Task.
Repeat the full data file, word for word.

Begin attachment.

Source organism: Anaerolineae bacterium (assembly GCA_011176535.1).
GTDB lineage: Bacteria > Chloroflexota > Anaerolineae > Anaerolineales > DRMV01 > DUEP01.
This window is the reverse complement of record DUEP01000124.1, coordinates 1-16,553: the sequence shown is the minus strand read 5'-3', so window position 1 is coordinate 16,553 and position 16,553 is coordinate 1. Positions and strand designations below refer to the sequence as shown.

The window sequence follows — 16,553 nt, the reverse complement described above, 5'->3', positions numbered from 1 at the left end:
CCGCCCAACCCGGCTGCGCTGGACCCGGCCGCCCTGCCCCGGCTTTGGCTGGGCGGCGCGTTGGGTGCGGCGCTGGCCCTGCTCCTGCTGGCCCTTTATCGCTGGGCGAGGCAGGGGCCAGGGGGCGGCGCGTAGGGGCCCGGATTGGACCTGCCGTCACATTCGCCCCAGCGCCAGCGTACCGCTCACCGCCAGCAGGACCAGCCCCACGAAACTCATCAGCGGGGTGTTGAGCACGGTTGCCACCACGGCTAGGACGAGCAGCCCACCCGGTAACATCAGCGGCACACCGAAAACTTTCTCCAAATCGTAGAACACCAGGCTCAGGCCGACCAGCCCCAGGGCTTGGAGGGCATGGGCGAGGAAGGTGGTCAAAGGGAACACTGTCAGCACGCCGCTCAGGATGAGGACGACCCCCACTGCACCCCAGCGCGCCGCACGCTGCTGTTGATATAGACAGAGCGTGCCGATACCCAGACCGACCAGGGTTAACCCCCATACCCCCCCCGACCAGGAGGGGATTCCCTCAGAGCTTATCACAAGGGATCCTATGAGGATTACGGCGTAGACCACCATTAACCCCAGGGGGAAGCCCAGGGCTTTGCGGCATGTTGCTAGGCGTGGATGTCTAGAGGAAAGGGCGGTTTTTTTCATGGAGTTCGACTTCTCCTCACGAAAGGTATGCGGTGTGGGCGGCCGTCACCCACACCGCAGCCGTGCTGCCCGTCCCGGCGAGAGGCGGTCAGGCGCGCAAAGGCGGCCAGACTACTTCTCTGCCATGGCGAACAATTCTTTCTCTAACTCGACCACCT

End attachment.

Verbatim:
Source organism: Anaerolineae bacterium (assembly GCA_011176535.1).
GTDB lineage: Bacteria > Chloroflexota > Anaerolineae > Anaerolineales > DRMV01 > DUEP01.
This window is the reverse complement of record DUEP01000124.1, coordinates 1-16,553: the sequence shown is the minus strand read 5'-3', so window position 1 is coordinate 16,553 and position 16,553 is coordinate 1. Positions and strand designations below refer to the sequence as shown.

The window sequence follows — 16,553 nt, the reverse complement described above, 5'->3', positions numbered from 1 at the left end:
CCGCCCAACCCGGCTGCGCTGGACCCGGCCGCCCTGCCCCGGCTTTGGCTGGGCGGCGCGTTGGGTGCGGCGCTGGCCCTGCTCCTGCTGGCCCTTTATCGCTGGGCGAGGCAGGGGCCAGGGGGCGGCGCGTAGGGGCCCGGATTGGACCTGCCGTCACATTCGCCCCAGCGCCAGCGTACCGCTCACCGCCAGCAGGACCAGCCCCACGAAACTCATCAGCGGGGTGTTGAGCACGGTTGCCACCACGGCTAGGACGAGCAGCCCACCCGGTAACATCAGCGGCACACCGAAAACTTTCTCCAAATCGTAGAACACCAGGCTCAGGCCGACCAGCCCCAGGGCTTGGAGGGCATGGGCGAGGAAGGTGGTCAAAGGGAACACTGTCAGCACGCCGCTCAGGATGAGGACGACCCCCACTGCACCCCAGCGCGCCGCACGCTGCTGTTGATATAGACAGAGCGTGCCGATACCCAGACCGACCAGGGTTAACCCCCATACCCCCCCCGACCAGGAGGGGATTCCCTCAGAGCTTATCACAAGGGATCCTATGAGGATTACGGCGTAGACCACCATTAACCCCAGGGGGAAGCCCAGGGCTTTGCGGCATGTTGCTAGGCGTGGATGTCTAGAGGAAAGGGCGGTTTTTTTCATGGAGTTCGACTTCTCCTCACGAAAGGTATGCGGTGTGGGCGGCCGTCACCCACACCGCAGCCGTGCTGCCCGTCCCGGCGAGAGGCGGTCAGGCGCGCAAAGGCGGCCAGACTACTTCTCTGCCATGGCGAACAATTCTTTCTCTAACTCGACCACCT